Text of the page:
Cheesecloth & Cheese pots (picture below) & a candy thermometer
1 x litre of goats milk
1/4 cup of fresh lemon juice
salt to taste
Optional extras - garlic, chilli, rosemary or sage, honey or nuts for topping. Cocoa nibs....amazing twist
Line your cheese pots with the cheesecloth!
Bring the goats cheese to the boil, to about 180 deg F, a candy thermometer is the best for this. This normally takes between 10 and 15 minutes just keep watching. Remove from the heat and add the lemon juice directly. The milk will start to curdle after about 20 seconds. The texture will not be like cottage cheese but watery with lumps in it.
Pour the curdled milk into the cheesecloth and set aside. Now walk away and let it stand for several hrs. After about 5 hrs you will be left with a soft cheese mix which at this point you can either fold into any of your optional extras or just transfer into the fridge to serve the next day. Drizzle with honey and nuts, roll in fresh herbs or drip in flavoured oil.
Caponata! Sounds like an Opera. Great alternative for a spaghetti Bolognese sauce, amazing chilled as a summer, spring starter, and leftovers blended make a pretty great heart soup.
Aubergine - best grilled & blackened then leave to cool before dicing.
1 x red onion - diced
Tomato Beef - blanched, peeled, centres removed and diced
Celery - diced
3 x Garlic cloves - crushed
Black olives - pitted and sliced
(You can find these prepared in jars if your short on time)
1/2 x litre carrot juice
Good olive oil
Salt flakes & pepper to taste
Parsley - chopped & 1/2 lemon to squeeze
Sauté off the red onion until soft, then add the celery and steam for about two minutes. Add all the other ingredients except the lemon, parsley and olives. Cook down the carrot juice until its just moist but not resembles the consistency of a meaty sauce. This should be quick a quick cooking time and the vegetables should still be holding their form. Add the parsley, olives and a squeeze of lemon just before serving.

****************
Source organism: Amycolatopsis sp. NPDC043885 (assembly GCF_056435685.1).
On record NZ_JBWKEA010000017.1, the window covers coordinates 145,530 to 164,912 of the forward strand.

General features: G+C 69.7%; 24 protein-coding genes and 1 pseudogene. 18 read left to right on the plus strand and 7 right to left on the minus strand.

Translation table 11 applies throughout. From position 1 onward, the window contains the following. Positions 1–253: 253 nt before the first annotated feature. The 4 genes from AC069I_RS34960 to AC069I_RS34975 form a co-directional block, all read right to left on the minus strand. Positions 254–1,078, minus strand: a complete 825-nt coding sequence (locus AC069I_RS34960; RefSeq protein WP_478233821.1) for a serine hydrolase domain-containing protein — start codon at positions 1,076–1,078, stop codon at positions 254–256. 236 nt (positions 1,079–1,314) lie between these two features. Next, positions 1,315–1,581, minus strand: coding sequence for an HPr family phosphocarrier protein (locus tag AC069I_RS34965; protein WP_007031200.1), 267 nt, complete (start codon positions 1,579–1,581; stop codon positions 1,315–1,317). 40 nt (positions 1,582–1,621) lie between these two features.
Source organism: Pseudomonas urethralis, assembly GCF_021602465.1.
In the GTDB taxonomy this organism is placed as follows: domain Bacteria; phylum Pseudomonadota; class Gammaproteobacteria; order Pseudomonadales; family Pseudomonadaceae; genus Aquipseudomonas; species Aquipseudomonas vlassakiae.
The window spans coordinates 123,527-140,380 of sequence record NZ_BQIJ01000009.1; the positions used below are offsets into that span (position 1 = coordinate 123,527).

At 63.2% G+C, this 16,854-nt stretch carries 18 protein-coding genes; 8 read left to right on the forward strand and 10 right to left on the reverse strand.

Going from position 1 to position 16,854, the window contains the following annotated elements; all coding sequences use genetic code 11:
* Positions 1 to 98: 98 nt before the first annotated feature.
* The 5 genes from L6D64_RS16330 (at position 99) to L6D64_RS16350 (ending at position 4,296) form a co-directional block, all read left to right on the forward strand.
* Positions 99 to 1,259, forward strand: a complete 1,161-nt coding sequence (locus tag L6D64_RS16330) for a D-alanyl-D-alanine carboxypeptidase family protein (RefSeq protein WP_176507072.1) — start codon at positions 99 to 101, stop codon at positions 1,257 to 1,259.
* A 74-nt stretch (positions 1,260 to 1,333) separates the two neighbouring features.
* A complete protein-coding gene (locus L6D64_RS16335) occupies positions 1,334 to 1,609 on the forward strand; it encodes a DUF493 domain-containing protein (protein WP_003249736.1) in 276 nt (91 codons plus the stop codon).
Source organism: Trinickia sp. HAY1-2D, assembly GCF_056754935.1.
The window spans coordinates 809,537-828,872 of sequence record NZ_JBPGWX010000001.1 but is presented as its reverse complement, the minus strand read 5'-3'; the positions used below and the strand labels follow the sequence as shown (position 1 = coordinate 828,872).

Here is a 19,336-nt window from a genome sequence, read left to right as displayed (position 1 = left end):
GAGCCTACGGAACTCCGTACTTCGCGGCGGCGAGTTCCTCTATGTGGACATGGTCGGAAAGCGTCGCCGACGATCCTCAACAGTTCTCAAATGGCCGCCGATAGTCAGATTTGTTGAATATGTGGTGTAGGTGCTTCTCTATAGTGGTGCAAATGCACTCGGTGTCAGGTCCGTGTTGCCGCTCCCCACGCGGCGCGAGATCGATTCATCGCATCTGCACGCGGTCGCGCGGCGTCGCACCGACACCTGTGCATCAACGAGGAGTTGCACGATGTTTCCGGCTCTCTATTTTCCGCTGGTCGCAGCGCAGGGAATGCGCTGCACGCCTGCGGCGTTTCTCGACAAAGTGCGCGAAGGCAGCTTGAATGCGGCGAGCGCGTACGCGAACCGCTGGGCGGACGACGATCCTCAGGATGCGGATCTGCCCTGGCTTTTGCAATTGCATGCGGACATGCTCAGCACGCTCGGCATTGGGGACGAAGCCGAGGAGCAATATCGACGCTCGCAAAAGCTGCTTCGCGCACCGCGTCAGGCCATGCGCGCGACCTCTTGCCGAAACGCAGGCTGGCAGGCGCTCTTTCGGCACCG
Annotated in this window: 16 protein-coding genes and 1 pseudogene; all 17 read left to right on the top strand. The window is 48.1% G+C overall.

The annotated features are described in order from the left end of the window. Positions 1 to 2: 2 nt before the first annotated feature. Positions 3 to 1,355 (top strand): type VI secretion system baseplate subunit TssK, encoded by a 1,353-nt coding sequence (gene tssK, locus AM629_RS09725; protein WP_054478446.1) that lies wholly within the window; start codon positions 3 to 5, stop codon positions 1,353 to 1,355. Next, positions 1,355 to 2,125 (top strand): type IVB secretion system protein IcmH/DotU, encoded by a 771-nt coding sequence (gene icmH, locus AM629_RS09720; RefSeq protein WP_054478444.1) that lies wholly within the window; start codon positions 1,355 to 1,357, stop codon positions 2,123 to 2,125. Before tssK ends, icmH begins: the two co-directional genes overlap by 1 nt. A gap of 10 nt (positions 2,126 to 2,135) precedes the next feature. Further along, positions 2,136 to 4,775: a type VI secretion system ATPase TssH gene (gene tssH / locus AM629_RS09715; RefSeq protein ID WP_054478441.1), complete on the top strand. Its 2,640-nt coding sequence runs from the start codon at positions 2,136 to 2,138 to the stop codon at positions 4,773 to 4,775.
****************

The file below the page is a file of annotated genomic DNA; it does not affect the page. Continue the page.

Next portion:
Pumpkin & Cinnamon Waffles
Everyone loves waffles. Whether doused in whipped cream or maple syrup, sprinkles with savoury spices or just served plain with a smidgen of butter, Waffles are a winner for any family breakfast.
For the pumpkin my preference is to chop a pumpkin in half and roast it in the oven until tender enough to scoop out with a spoon. The ends of the flesh turn a little brown and have a deep flavour.
11/2 cups whole wheat flour
1/3 cup caster sugar
3/4 cup of milk
3 x tblsp melted butter (salted)
1 tblsp baking powder
2 x tblsp olive oil
1/2 cup pumpkin - cooked and mashed
1 x egg plus 1 further egg white
1 x tsp of cinnamon, 1 x tsp all spice 1 x tsp ground nutmeg
There is no need to make this tricky, just throw it all in a mixing bowl and beat together until combined. Leave the batter to stand for 30 minutes and then ladel into your heated waffle iron.
Serve with your choice of maple syrup and whipped cream or grilled crispy bacon or chorizo sausage.
Pumpkin & Cranberry Muffins
Whilst we are carving numerous pumpkins the size space hoppers there are so many fabUlous uses for all that flesh. Try these muffins for breakfast or afternoon tea. They make a healthy addition to any childs lunch box.
2 x cups of plain flour
1/2 cup of soft brown sugar
1 x egg
I x tsp heaped of baking powder & baking soda
1/2 cup of cranberries
1 x cup smashed pumpkin
1 x tsp cinnamon, 1 x tsp grated ginger or ground ginger powder,
1/2 cup of melted butter salted
1 x cup of butter milk almond milk
Optional twist - cocoa nibs, pecan pieces or Spanish smoked paprika
Again with many of my fast family recipes its a throw it all together and beat for about 30 seconds until well combined. Spoon into your muffin cups & bake at 185 deg for about 15 mins or until well risen and just starting to crack.
The Stir - Fry
The Stir - fry is a quick and easy solution to a family dinner. Its healthy and versatile and now we have all these prepared vegetables in our supermarkets, its a great solution to the working mothers and fathers in this world. It can be vegetarian or not as the case may be, but whatever you choose its a winner in most family meals. I m going to give you a simple base to make a tasty stir fry with some twists, but once you feel comfortable the Stir fry is your cooking oyster!
As per my utensils page, the OXO julienne tool is your friend here and the flat grill is a real winner.